A Facebook user recently set up a poll asking “Should Obama be killed?” with the options of choosing”no,” “maybe,” “yes,” and “yes if he cuts my health care.” The folks at Facebook responded by suspending the application that allowed such a poll to be created. This suspension is supposed to last until the developer provides better means of monitoring the user generated content.
Some folks, such as Bob Beckel, are calling for the fullest possible prosecution of the individual setting up the poll and want him/her in jail.
While I think the poll was a bad idea and certainly not in good taste, a reasonable case can be made as to why the person who made that specific poll should not necessarily be sent to jail. A case can also be made as to why such polls should be allowed.
When considering a question like “should Obama be killed?” there are various ways to interpret the question. One way is that the person asking it is operating from a malicious intent: they are asking the question not in the hopes of getting information but with the intent of expressing a desire for Obama to be killed. The person might even be regarded as encouraging others to consider this possibility, presumably with the hopes that someone will act upon it.
Another way to interpret the question is that the person asking simply wishes to know what people think about this matter. Given the extreme hostility some people have expressed towards Obama, it seems worthwhile knowing what percentage of people think he should be killed. It would also be useful information for the Secret Service as well. I must admit that I have wondered how many people hate Obama so much that they think he should be dead, rather than merely not President. Naturally, I think such people need to seriously re-evaluate their morality, but that is another matter.
There are, of course, other ways to interpret the question.
Of course, it is rather difficult to prove the intent of the creator from the poll itself. After all, the poll merely asks the question and provides the opportunity to answer “no.” To infer from the wording that the author is making a threat against the President would be on par with inferring that asking “should you cheat on your spouse?” is advocating adultery and expressing an intent to commit it.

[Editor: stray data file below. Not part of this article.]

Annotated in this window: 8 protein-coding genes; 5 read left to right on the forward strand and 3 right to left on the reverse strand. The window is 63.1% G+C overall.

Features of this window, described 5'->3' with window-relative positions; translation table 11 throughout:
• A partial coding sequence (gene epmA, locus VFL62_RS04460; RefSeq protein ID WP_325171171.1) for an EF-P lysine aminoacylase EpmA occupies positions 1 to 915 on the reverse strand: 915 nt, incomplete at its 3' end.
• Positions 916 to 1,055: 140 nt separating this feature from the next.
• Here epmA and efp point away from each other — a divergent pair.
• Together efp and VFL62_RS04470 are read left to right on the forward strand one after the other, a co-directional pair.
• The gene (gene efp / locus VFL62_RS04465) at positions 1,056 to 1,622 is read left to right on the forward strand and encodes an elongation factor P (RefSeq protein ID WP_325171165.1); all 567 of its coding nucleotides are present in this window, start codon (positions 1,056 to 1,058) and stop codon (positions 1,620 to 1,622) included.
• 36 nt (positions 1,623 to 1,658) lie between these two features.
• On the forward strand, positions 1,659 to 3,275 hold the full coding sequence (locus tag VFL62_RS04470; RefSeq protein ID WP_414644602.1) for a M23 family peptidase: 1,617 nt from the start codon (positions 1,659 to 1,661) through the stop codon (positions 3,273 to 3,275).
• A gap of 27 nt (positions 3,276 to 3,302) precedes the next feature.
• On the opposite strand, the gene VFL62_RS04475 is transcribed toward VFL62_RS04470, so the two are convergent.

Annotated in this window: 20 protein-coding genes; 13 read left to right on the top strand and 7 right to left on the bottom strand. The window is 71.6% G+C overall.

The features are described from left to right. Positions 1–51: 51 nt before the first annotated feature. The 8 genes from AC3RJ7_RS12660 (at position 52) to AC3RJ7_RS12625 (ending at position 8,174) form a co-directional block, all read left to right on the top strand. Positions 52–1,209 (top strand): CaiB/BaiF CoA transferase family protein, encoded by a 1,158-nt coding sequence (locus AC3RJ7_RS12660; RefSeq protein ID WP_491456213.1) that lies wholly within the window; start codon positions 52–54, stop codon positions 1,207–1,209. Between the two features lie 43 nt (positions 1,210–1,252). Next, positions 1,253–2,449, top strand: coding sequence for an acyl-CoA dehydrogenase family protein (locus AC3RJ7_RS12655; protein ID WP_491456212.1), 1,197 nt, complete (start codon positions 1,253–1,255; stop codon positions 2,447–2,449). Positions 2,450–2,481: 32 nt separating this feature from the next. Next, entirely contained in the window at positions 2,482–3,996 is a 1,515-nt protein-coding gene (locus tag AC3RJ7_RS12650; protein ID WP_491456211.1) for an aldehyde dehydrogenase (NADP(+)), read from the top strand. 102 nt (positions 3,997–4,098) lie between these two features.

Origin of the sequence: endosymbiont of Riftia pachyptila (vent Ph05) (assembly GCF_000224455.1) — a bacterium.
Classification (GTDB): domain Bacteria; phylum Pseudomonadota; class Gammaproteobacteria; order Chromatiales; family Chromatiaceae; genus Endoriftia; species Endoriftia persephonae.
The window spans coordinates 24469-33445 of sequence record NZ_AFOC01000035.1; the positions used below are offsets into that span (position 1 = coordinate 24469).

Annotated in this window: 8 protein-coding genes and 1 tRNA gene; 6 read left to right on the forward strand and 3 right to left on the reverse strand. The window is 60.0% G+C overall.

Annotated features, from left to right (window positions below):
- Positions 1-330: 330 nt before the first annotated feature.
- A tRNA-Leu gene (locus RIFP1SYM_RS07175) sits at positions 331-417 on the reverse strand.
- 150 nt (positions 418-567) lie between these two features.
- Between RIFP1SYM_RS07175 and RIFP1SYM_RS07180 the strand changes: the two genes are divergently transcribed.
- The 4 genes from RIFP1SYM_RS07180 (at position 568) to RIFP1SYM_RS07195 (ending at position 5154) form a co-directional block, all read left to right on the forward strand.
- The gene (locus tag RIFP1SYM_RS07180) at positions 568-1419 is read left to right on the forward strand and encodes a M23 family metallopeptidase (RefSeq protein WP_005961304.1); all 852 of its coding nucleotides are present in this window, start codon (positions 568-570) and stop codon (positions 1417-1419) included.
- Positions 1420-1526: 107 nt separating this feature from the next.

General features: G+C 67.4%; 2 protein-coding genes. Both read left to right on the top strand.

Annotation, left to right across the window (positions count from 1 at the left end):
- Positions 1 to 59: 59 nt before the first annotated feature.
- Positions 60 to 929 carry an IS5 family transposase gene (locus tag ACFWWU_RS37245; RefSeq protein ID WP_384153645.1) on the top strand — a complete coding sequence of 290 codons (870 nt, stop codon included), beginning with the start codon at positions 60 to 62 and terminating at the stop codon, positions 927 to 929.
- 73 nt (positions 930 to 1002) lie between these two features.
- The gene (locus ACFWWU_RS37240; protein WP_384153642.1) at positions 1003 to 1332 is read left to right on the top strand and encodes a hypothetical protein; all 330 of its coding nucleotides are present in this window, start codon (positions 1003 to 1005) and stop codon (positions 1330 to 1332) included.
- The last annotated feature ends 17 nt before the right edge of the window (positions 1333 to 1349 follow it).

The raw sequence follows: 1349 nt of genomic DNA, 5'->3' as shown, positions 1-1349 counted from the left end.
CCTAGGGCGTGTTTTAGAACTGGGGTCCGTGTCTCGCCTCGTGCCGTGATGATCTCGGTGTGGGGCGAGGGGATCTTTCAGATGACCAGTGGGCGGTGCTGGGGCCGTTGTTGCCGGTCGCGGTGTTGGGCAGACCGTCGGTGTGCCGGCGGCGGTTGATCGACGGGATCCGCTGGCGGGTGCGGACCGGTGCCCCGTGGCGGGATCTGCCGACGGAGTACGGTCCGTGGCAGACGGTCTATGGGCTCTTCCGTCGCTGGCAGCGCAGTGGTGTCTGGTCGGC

While I would not put up such a poll myself (if only to avoid the attention of the Secret Service), a case can be made that such polls should be allowed provided that they are clearly making an inquiry and not advocating the activity. If this poll is treated as a threat to the President, then the same sort of reasoning would need to be applied to all polls. For example, if someone asked “should you steal office supplies?”, then s/he would need to be investigated for advocating theft. If a married person asked “should you have an affair?”, then s/he should be taken to have planned to commit adultery and perhaps his/her spouse should start filling for divorce. Obviously, such reactions would be absurd and, by analogy, the poll about Obama need not be taken as a threat.
Naturally, the assumption seems to be that the poll indicates the possibility of an intent to do harm to the President and as such it is being investigated. If they find that behind the poll is an actual intent to harm the President, then the person should be dealt with accordingly. However, if the poll was simply a poll, then the person should not be prosecuted.
The fact that the Secret Service investigates such polls does provide people with two reasons not to create them. First, creating one can apparently get a person into serious trouble. Second, creating one means that the Secret Service will have to expend effort (and tax dollars) to investigate, thus using up government resources. As such, while a case can be made as to why such polls should be allowed, they are clearly a bad idea.
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